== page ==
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Report: Brad Miller could move to second base in 2017

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Marc Topkin of the Tampa Bay Times speculates that Rays’ shortstop Brad Miller could see some time at second base in 2017. The team is hurting for infield depth after trading second baseman Logan Forsythe to the Dodgers last week and reportedly favors their internal options over another free agent pickup.

While Miller has the big league experience to stick at second, the Rays also have backup options in Tim Beckham, Nick Franklin and Daniel Roberts. The club hasn’t made any significant acquisitions since they swapped Forsythe for right-hander Jose De Leon, and Topkin doesn’t see many viable free agent options left on the market.

 

The 27-year-old shortstop batted .243/.304/.482 with a career-best 30 home runs and 81 RBI for the Rays in 2016. After the team traded for the Giants’ Matt Duffy in August, Miller was shifted from his full-time role at shortstop over to first base — a disappointing change for the infielder, per MLB.com’s Bill Chastain:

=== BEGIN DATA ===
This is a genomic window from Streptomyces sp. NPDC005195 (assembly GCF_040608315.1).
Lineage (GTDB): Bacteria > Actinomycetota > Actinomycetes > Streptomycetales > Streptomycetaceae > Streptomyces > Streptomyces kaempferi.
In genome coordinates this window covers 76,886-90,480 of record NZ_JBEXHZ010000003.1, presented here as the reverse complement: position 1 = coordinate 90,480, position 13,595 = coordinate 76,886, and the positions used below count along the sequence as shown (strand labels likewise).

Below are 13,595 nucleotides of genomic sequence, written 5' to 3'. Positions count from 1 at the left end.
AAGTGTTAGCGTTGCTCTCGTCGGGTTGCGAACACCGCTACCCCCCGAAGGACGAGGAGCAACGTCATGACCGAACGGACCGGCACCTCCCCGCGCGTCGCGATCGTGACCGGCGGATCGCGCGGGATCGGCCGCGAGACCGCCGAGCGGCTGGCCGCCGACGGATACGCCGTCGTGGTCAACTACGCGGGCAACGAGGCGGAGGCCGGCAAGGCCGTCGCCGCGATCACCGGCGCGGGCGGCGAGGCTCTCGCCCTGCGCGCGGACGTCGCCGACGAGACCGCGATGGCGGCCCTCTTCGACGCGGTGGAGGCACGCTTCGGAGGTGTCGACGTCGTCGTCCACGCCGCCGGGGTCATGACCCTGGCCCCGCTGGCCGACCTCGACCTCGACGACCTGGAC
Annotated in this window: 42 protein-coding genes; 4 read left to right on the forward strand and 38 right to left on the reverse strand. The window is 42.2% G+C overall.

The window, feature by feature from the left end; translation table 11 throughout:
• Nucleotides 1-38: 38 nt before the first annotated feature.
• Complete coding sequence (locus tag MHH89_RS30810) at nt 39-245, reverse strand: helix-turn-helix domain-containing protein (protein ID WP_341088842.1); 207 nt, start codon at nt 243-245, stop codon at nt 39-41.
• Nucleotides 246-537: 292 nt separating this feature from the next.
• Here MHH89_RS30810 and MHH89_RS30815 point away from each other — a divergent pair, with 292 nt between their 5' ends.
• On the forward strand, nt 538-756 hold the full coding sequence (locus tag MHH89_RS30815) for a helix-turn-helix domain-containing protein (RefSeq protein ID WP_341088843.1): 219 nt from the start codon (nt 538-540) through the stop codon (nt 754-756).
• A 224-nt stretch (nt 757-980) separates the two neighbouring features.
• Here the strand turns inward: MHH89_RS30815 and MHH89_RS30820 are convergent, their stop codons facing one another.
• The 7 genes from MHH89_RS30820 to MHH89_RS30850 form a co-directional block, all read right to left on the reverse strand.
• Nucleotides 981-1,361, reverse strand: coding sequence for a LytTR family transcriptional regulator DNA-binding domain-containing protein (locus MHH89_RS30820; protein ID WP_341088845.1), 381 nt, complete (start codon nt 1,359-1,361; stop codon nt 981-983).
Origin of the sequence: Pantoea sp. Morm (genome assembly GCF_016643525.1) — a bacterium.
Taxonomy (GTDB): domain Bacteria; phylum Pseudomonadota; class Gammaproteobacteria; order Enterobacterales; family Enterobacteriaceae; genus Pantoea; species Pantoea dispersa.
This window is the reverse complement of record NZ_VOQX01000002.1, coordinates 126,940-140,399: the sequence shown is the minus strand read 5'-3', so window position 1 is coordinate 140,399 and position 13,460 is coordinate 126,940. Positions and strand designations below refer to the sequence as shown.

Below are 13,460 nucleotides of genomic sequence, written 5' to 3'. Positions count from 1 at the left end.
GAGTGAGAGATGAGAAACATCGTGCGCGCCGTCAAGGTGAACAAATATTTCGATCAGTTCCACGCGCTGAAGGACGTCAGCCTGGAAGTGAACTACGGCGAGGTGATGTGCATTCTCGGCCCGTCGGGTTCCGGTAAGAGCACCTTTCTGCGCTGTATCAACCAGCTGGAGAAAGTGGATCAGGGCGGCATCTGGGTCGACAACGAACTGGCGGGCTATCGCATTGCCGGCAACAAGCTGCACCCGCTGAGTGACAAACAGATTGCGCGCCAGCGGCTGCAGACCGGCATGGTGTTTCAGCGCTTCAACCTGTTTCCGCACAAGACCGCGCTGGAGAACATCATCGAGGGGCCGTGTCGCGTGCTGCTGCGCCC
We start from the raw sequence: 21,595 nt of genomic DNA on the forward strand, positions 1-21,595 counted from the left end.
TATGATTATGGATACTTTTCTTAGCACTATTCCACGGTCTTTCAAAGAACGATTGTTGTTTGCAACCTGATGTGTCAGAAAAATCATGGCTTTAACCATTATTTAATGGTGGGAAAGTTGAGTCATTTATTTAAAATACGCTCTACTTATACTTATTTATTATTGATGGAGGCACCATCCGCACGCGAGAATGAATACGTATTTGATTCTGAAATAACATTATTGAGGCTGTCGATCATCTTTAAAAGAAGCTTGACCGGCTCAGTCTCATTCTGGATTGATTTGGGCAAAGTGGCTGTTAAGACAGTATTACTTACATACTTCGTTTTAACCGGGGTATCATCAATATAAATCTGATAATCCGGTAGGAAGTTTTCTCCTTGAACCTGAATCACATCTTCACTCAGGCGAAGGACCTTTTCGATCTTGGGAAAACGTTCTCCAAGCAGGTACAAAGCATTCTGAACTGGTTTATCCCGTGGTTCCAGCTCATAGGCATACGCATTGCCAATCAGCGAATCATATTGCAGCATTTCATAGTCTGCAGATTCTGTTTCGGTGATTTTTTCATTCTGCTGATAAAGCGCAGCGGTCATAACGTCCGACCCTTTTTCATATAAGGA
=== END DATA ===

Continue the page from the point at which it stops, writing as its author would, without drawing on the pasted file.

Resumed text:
Obviously, I’m a shortstop. I’ve been working hard and doing everything, and playing well there. Yesterday was kind of a punch to the gut, them telling me he was their shortstop now.

 

With Miller at second, the Rays should have an easier time filling the void at first base. The pool of available free agent candidates includes Mark Reynolds, Mike Napoli and Chris Carter, the latter of whom delivered a league-best 41 home runs with the Brewers in 2016.

Red Sox to extend protective netting at Fenway Park in 2018

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The Red Sox are the latest team to extend the protective netting at their ballpark this winter. According to a statement by club president Sam Kennedy, the exact dimensions of the netting have yet to be determined, but it will likely stretch “all the way to Field Box 79, down the left field line and then all the way down to almost Canvas Alley in the Field Box 9 area.”

Fenway Park received additional protective netting prior to the 2016 season, when the netting behind home plate was lengthened to the home and visitor dugouts. Per Kennedy’s statement, the current expansion should cover everything but the outfield corners, making it nearly impossible for a line drive foul to reach fans in the lower boxes.

After a toddler sustained serious injuries from a 105-MPH foul ball to the face at Yankee Stadium last September, over half of all MLB teams decided to take more extreme preventative measures in advance of the 2018 season. The Brewers, Cardinals, Braves, Astros, Royals, Pirates, Rangers, Padres, Nationals, Mariners, Phillies, Mets, Reds, Blue Jays, Giants, Yankees, Twins and Indians are among the organizations to address the issue over the last several years, while others have yet to take significant action.